Yes, the government (U.S. Navy) spent a lot of money back in the 50's and 60's to develop their exceptionally efficient highly enriched nuclear reactors. Unfortunately, the commercial nuclear industry does not use any of this advanced technology in their reactor systems. How do I know this? I served in the Navy's nuclear power program and worked for both Florida Power and Light and TVA at their nuclear facilities. Also, only 20 to 25 percent of our oil comes from the OPEC nations, most comes from Canada and Mexico. Also, the protection is not free, we pay for it with tax dollars. If we didn't, then the price would be higher since Big Oil would have to provide its own protection. However, Khosa's process is a very long way from providing the volume of energy required of this country' economy. Conservation, is a much faster way to achieve the goal of eliminating OPEC oil.
On Tue, Feb 22, 2011 at 2:59 PM, Dave Carlson <[log in to unmask]>
Re: Deceitful vs Transparent companies and their claims:
I asked for opinions on Vinod Khosla last week on this site, after reading a hostile and vicious editorial in the Wall Street Journal raking him. Today I was very surprised to see in the Wall Street Journal a long letter from Khosla and another from the CEO of Range LLC defending themselves, and doing a good job of it. Khosla pointed out that this new industry and technology has much promise and has met some goals. It has spent a miniscule amount of money compared to government nuclear reactor development, much of it was private (speculative). He also noted the 14 trillion dollars spent on US aircraft carrier groups over the last 30 years providing free protection for Big Oil and and their connections to the West. None of that would be expended if we had home-grown energy.
David Carlson (PS: n-butanol still makes me sick, and I am not allergic to anything ).
On Mon, Feb 21, 2011 at 8:39 AM, maureen reschly <[log in to unmask]>
Great article! Thanks!
The only thing I might add is the necessity of looking into the effect of biomass growing and harvesting on water systems, and local ecology (if a cypress dome or older growth forest must be cleared to make room for the plantation this will decrease carbon sequestration, species diversity and water quality, if fertilizer or herbicide is used it could harm water and soil life, how much water must be drawn from local aquifers to grow and process the biomass). And whether genetic modification is used to create biomass stocks with possible unforseen ill effects on the environment and conventional or organic farm stocks. And finally how well have the effects of the process and its effluent been tested on humans (like Dr. Carlsons experience with n-butanol). Also it is always good to 'follow the money trail' to get an inkling of the motivation behind the article, who stands to gain, and does the company have a reputation of transparency or have they practiced deceitful advertizing and political manipulation (who's campaign did they donate to in the last election and what did they get in return)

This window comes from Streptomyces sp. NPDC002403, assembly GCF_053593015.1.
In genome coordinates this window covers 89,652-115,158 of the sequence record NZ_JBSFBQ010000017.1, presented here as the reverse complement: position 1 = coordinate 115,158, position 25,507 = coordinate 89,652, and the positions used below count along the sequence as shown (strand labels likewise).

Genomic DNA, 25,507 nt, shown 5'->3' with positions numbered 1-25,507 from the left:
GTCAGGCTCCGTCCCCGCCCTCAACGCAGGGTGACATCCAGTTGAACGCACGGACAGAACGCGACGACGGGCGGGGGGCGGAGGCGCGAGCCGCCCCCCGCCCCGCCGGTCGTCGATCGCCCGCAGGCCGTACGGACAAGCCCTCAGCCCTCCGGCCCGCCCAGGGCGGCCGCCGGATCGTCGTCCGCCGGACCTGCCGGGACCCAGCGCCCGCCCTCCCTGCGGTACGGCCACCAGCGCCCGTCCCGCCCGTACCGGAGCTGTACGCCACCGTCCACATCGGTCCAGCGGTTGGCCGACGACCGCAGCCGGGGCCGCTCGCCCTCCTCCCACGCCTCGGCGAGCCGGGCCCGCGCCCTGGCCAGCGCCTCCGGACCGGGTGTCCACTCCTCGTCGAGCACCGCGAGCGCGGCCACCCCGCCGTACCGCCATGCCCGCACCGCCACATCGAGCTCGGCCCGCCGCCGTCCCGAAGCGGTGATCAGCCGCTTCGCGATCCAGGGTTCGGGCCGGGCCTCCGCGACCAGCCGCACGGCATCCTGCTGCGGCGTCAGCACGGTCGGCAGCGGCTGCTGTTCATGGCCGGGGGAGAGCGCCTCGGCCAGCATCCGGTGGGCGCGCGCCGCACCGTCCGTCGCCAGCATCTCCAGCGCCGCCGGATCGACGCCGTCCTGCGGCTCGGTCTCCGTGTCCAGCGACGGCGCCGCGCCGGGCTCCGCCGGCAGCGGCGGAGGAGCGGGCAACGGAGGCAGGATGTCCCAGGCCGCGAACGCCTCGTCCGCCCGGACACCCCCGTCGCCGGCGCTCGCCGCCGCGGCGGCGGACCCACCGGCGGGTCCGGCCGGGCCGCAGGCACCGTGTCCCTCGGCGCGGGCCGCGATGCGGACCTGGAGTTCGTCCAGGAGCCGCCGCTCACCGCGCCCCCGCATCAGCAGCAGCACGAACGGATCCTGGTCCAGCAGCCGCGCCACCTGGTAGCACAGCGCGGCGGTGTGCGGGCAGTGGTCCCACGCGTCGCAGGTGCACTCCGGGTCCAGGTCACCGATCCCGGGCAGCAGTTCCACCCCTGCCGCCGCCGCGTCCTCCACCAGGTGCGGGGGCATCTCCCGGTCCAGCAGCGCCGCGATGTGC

Thank you for this article! Loved it!
> Date: Mon, 21 Feb 2011 07:26:36 -0500
> From: [log in to unmask]
> Subject: Evaluating renewable energy technologies
> To: [log in to unmask]
> Excellent piece from the R-Squared energy blog:
> To people who follow the energy industry closely, it’s a common occurrence
> to come across announcements from companies proclaiming to have developed
> the key to the ‘next big thing’ — for solving the world’s energy crisis.
> Maybe they say they can take any sort of waste biomass and turn it into
> fuel — ethanol, diesel, pyrolysis oil, mixed alcohols — at very low cost.
> Or they say they can produce renewable electricity at a price competitive
> with coal.
> The layperson reads the news release and is curious: “Is this real?”
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